And since when is there a situation within the Military where a Commander, or his Commander, etc., CANNOT get something done if they want it done??? Even the “gift” regulations can be waived if the appropriate level Commander wants them waived. It may take some work, but there is nothing that cannot be done within the Military if an appropriately motivated Commander wants it done. Getting an individual like HM2 Kloppenborg a Service Dog that may prevent him from hurting or killing someone sounds like a pretty good reason to remove obstacles – at least to me.
Failure to Comprehend 3: The “Definition of Prevent”
To date, the best known debate concerning the definition of a word is the infamous: “Well, I guess it depends on what the definition of ‘is’ is.” Now, the debate concerning a definition of a word can also be stated as: “Well, I guess it depends on what the definition of “prevent” is.” In my mind, the standard definition of “prevent” in fact, applies to this situation, as HM2 Kloppenborg still DOES NOT have his Service Dog, and it’s NOT because paws4vets is not ready to provide SALLY to HM2 Kloppenborg.
HM2 Kloppenborg is still trying to cross all of the “T”s and dot the “I”s. He has had personal leave denied, he has had convalescent leave denied, and he has had TAD orders denied. He has submitted request after request and justification after justification; he was even told, at one point that he was going to be discharged from the Navy within the next eight days so there was “no need to worry about it (the dog).” He has been told, on at least two occasions, that he would be allowed to travel to meet some potential Service Dogs, only to be denied those travel requests at the last minute.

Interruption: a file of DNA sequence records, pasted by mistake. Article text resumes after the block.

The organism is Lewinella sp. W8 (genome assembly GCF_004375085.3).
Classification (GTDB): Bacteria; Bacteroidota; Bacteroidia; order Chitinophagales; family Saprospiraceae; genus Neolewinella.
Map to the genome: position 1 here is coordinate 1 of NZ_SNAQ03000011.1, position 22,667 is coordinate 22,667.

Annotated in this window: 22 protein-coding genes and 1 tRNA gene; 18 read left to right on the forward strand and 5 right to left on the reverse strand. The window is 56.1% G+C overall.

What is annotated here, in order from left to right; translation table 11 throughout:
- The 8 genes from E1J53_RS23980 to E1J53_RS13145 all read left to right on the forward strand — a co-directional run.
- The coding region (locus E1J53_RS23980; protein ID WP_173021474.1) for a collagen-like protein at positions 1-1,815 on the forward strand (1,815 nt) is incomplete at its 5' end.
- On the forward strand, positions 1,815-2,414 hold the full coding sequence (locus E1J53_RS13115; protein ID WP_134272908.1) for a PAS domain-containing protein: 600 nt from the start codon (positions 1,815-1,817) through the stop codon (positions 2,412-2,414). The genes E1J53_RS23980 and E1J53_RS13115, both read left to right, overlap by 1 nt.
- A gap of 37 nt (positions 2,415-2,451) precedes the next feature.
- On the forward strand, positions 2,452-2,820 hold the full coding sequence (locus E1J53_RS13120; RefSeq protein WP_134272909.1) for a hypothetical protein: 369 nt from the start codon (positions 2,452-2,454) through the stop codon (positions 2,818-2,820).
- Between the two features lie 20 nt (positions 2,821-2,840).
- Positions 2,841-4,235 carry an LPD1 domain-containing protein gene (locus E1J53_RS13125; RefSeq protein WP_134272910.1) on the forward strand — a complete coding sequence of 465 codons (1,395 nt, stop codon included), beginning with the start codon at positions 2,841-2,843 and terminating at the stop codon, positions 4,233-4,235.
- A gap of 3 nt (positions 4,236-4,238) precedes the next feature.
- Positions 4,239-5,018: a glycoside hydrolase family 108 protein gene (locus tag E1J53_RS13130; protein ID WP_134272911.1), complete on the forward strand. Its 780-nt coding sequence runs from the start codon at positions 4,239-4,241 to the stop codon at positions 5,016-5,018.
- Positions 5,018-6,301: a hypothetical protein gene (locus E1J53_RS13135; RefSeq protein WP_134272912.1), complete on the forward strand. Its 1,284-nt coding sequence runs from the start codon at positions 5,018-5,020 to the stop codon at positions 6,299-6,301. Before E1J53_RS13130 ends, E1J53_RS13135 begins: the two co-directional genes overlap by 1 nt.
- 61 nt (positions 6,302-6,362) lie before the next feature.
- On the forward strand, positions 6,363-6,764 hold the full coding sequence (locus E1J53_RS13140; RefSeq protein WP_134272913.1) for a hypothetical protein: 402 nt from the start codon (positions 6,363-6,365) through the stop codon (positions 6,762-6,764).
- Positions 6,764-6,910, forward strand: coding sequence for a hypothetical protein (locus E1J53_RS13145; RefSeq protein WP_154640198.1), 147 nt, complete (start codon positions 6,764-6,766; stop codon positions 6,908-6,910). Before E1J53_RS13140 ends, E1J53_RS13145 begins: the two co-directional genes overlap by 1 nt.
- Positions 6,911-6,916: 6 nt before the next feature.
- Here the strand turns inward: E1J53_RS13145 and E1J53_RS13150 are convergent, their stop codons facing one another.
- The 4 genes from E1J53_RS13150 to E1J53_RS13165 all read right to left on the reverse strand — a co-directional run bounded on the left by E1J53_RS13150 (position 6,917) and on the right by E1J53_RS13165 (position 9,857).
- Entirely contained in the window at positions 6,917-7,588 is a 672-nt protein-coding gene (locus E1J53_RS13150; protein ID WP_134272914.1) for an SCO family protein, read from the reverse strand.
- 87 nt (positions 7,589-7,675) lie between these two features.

I have talked with, answering an untold number of questions, numerous members of the Hospital staff including Doctors, Lead Petty Officers, Chiefs, Master Chiefs, Lieutenant Commanders, Commanders and Captains. Other members of the paws4vets staff have talked with Hospital staff including Doctors, Lead Petty Officers, Chiefs, Master Chiefs, Lieutenant Commanders, Commanders, and Captains, answering these same questions. Mr. Clay Rankin, AW2 Advocate, and an expert on Service Dogs within the military and the Veterans Administration, including their utilization and presence inside hospitals, has talked with Master Chiefs. All of these conversations were conducted trying to answer questions and concerns on the part of “the Hospital Command” as they related to HM2 Kloppenborg’s attempts to get his Service Dog. All of this activity took place between September and November 10th.